This LTHEchat is interested in the gathering and sharing of experiences the implementation, execution and use of e-portfolios. Perspectives and experiences from staff, students and external users are all welcome. In particular, how good, bad or ugly the process has been for users.

Join us Wednesday 1st March 2017 8p.m. – 9 p.m. #LTHEchat

The Storify will follow after the chat.

References:
JISC (2008) Effective Practice with e-Portfolios: Supporting 21st Century learning. https://www.webarchive.org.uk/wayback/archive/20140615090512/http://www.jisc.ac.uk/media/documents/publications/effectivepracticeeportfolios.pdf

JISC (2012) Crossing the Threshold. Moving e-portfolios into the mainstream https://www.webarchive.org.uk/wayback/archive/20140616000328/http://www.jisc.ac.uk/publications/programmerelated/2012/~/media/5835B81AA3524740BFD0AD289C0BEA88.ashx
Peyrefitte M & Nurse A (2016) e-portfolios: evaluating and auditing student employability and engagement. York, Higher Education Academy.

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Joint tweetchat on Wednesday 22nd February 2017 – Can Curriculum Development be Guided by Product Design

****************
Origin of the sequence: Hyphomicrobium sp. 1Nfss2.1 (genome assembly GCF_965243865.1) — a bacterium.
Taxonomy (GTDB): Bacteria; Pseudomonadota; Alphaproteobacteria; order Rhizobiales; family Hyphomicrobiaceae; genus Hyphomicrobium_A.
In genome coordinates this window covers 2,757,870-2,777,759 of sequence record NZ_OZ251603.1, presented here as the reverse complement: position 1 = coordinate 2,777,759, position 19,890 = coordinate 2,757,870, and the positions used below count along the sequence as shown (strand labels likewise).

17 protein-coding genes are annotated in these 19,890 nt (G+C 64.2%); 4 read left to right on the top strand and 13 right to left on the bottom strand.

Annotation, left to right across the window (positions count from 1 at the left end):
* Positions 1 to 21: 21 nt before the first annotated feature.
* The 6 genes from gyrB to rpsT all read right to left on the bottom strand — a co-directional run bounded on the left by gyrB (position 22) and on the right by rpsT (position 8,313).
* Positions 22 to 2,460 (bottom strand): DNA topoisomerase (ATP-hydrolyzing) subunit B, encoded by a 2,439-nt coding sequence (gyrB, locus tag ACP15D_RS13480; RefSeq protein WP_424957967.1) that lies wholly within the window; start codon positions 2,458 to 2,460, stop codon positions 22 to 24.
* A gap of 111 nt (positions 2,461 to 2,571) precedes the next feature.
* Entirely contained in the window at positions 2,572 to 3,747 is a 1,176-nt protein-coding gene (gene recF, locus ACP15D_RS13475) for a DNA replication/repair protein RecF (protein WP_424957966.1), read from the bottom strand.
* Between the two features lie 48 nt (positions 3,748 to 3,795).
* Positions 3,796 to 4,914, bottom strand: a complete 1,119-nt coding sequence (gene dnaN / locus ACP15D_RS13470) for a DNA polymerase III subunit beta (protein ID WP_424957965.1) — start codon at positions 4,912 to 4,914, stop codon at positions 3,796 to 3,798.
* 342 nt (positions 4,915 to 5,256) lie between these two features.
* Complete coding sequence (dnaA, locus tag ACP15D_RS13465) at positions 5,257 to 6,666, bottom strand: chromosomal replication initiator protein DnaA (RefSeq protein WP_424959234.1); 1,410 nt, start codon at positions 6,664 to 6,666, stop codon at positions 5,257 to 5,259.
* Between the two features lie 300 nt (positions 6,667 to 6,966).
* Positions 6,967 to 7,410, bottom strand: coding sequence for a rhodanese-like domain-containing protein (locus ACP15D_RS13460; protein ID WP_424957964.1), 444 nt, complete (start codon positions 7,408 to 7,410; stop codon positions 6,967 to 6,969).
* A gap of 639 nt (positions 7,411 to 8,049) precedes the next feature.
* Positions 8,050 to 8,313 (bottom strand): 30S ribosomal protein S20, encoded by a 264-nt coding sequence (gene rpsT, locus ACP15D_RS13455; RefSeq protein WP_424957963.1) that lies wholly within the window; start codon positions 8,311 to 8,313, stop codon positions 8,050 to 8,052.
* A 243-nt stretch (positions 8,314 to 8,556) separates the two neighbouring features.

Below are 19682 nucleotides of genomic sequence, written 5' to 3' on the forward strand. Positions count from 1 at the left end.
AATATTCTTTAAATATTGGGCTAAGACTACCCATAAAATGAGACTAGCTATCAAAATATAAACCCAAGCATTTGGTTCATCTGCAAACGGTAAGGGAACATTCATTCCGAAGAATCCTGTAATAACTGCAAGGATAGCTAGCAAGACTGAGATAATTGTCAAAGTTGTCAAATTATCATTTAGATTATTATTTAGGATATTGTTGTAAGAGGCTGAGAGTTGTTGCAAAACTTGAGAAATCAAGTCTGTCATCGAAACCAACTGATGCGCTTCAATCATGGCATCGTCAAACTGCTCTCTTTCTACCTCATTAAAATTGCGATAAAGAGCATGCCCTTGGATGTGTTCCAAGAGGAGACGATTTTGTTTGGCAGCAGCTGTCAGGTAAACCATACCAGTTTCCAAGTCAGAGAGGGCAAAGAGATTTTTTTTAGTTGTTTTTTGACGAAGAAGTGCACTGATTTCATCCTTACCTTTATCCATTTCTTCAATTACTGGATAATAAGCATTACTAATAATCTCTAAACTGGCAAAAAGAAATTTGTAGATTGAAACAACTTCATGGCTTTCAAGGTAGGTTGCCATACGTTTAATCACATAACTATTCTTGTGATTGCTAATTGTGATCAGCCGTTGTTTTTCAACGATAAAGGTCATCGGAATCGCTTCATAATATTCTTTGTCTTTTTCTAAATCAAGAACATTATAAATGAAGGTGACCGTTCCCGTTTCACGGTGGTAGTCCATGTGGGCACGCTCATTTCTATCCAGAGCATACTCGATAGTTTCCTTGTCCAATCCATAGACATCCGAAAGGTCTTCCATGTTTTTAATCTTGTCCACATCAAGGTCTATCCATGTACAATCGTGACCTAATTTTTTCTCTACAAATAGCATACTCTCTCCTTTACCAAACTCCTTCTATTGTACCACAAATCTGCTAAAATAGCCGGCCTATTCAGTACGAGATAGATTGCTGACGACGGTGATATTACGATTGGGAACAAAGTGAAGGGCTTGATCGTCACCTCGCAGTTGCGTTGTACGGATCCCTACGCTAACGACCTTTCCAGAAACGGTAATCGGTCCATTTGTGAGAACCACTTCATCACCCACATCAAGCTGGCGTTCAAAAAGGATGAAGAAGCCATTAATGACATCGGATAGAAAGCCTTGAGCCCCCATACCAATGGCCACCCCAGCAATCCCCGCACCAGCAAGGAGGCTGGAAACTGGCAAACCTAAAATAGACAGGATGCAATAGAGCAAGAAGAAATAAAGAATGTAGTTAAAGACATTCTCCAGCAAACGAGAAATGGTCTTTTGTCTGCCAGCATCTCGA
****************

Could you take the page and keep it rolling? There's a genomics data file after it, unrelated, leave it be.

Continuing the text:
Joint Tweetchat on Weds, 22nd February  8pm – 9pm (UK time).

This week’s joint chat with the HEA is hosted by Dr Kate Cuthbert & Dr Helen May

In their blog post – Can Curriculum Development be Guided by Product Design Kate and Helen focus their on curriculum development and the design process that sits behind this. They discuss how curricula is developed and ‘imagined’, how the design principles are assumed when developing curricula and hope that you are able to join the chat and share your own curriculum design practices.

Prior to the chat there has been activity on twitter to capture some principles from others – #Designcurr

We hope you will join us in the joint #HEA and #LTHEchat on Wednesday between 8pm – 9pm. It’s a collaborative effort on the last Wednesday of the month!

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#LTHEchat 76 – Virtual Reality with Ethan Leung

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Ethan Leung, Information Technology and Business Management student at University College London.

This week’s tweet chat is kindly hosted by Ethan Leung, Information Technology and Business Management student at University College London.